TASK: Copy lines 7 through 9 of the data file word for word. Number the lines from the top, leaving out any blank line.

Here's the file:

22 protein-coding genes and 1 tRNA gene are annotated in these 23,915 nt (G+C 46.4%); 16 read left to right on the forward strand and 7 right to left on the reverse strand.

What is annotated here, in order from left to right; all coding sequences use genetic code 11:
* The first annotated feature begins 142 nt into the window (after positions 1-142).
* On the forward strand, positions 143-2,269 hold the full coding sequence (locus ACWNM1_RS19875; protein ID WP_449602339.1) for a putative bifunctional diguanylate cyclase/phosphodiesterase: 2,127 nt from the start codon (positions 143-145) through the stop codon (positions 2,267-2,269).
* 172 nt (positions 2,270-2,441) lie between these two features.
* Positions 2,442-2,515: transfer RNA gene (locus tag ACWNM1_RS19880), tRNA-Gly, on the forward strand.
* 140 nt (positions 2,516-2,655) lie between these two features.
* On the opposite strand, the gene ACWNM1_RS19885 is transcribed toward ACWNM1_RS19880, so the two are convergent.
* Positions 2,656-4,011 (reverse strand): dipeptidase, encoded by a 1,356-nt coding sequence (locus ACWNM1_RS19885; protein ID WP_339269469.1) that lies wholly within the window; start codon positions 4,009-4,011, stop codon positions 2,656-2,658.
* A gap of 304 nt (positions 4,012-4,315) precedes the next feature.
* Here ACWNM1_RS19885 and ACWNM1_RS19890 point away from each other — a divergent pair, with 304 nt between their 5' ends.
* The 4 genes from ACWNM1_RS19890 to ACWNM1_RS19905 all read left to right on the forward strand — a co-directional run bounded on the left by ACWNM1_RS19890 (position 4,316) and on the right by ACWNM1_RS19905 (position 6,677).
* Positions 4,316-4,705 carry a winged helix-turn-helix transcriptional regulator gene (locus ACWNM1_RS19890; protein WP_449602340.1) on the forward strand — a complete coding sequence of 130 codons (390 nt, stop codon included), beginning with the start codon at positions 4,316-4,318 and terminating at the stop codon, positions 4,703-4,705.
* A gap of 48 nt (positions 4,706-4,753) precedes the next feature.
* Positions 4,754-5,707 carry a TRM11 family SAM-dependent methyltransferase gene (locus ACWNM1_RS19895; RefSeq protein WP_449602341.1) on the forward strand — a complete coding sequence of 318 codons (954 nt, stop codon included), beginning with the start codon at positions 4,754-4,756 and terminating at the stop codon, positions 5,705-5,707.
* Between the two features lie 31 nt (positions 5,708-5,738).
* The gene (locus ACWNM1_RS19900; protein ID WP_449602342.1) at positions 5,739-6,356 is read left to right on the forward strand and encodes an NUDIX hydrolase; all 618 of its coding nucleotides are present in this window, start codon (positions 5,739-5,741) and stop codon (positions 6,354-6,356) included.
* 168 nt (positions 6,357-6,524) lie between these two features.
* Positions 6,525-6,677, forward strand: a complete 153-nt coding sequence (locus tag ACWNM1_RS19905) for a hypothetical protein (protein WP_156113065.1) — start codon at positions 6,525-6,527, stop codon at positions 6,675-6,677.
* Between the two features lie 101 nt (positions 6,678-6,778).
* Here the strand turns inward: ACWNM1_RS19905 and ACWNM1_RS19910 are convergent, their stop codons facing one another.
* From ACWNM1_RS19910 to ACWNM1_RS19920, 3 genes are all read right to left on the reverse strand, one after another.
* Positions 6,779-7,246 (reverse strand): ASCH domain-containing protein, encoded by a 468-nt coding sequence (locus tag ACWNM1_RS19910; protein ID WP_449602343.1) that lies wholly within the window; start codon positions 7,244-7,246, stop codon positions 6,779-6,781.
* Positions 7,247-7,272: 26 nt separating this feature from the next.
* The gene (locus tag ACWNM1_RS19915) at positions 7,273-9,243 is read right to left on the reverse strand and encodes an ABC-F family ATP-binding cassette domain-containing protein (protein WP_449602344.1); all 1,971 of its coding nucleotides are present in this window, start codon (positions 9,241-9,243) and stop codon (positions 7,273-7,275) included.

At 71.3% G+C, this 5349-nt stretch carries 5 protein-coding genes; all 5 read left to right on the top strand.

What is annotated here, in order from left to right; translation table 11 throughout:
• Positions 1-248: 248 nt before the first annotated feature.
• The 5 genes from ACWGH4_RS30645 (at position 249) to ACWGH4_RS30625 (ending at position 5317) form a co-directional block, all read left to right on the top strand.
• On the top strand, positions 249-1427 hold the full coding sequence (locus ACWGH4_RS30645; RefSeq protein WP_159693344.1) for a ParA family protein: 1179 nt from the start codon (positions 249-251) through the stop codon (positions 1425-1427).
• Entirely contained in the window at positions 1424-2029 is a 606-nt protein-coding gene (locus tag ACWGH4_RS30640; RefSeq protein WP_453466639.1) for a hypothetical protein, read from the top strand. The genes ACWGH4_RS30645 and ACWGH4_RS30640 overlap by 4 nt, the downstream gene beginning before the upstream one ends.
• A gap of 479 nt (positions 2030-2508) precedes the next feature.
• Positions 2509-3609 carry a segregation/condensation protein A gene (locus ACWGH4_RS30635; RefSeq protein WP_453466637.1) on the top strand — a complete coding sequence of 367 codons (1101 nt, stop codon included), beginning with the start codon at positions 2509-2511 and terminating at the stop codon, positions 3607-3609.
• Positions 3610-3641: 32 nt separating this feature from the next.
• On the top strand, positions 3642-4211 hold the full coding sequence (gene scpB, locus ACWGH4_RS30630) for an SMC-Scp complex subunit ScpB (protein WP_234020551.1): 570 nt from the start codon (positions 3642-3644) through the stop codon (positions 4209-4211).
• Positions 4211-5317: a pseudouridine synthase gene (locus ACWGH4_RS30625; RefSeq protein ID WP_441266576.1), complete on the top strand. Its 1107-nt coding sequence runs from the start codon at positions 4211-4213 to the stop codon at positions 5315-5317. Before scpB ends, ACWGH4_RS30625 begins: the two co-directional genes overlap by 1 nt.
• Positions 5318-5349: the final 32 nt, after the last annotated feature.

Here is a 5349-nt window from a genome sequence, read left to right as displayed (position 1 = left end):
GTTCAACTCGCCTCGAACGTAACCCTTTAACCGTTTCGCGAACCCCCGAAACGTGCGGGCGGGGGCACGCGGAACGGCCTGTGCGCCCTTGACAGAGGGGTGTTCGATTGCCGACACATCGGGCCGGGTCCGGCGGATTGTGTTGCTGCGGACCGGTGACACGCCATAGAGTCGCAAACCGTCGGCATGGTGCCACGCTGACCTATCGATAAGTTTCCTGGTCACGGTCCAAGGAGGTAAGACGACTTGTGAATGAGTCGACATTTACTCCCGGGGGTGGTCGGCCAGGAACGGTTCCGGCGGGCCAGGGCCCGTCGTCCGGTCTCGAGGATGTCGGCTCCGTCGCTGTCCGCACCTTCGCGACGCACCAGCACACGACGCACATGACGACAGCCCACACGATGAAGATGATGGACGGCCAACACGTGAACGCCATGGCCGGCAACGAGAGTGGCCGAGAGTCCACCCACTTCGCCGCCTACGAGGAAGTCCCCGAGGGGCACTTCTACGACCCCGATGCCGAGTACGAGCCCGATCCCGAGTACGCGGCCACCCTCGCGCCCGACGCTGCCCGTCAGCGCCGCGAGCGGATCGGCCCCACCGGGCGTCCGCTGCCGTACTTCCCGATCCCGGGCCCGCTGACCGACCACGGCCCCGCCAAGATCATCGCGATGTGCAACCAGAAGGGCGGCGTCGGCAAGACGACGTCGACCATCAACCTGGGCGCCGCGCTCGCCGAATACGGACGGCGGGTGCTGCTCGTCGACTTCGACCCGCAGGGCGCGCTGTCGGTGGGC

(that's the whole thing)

* 140 nt (positions 2,516-2,655) lie between these two features.
* On the opposite strand, the gene ACWNM1_RS19885 is transcribed toward ACWNM1_RS19880, so the two are convergent.
* Positions 2,656-4,011 (reverse strand): dipeptidase, encoded by a 1,356-nt coding sequence (locus ACWNM1_RS19885; protein ID WP_339269469.1) that lies wholly within the window; start codon positions 4,009-4,011, stop codon positions 2,656-2,658.